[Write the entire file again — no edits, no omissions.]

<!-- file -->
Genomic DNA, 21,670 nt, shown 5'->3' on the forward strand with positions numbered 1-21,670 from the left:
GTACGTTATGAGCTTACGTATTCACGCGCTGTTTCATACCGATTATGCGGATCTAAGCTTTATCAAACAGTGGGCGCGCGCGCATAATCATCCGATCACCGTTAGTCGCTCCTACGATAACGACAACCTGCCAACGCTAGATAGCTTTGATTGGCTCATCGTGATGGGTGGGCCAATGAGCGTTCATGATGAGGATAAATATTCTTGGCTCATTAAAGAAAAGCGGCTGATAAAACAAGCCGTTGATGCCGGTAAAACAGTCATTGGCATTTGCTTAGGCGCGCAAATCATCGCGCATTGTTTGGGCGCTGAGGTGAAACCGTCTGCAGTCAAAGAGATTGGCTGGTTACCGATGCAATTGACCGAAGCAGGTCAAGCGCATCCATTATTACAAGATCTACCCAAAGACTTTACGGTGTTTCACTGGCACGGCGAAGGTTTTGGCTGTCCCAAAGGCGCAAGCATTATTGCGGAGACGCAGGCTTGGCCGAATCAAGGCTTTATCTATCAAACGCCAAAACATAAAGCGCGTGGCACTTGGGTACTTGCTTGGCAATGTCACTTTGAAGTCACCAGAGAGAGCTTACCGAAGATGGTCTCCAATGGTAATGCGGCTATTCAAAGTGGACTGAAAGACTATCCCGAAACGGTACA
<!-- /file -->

Genomic DNA, 21,670 nt, shown 5'->3' on the forward strand with positions numbered 1-21,670 from the left:
GTACGTTATGAGCTTACGTATTCACGCGCTGTTTCATACCGATTATGCGGATCTAAGCTTTATCAAACAGTGGGCGCGCGCGCATAATCATCCGATCACCGTTAGTCGCTCCTACGATAACGACAACCTGCCAACGCTAGATAGCTTTGATTGGCTCATCGTGATGGGTGGGCCAATGAGCGTTCATGATGAGGATAAATATTCTTGGCTCATTAAAGAAAAGCGGCTGATAAAACAAGCCGTTGATGCCGGTAAAACAGTCATTGGCATTTGCTTAGGCGCGCAAATCATCGCGCATTGTTTGGGCGCTGAGGTGAAACCGTCTGCAGTCAAAGAGATTGGCTGGTTACCGATGCAATTGACCGAAGCAGGTCAAGCGCATCCATTATTACAAGATCTACCCAAAGACTTTACGGTGTTTCACTGGCACGGCGAAGGTTTTGGCTGTCCCAAAGGCGCAAGCATTATTGCGGAGACGCAGGCTTGGCCGAATCAAGGCTTTATCTATCAAACGCCAAAACATAAAGCGCGTGGCACTTGGGTACTTGCTTGGCAATGTCACTTTGAAGTCACCAGAGAGAGCTTACCGAAGATGGTCTCCAATGGTAATGCGGCTATTCAAAGTGGACTGAAAGACTATCCCGAAACGGTACA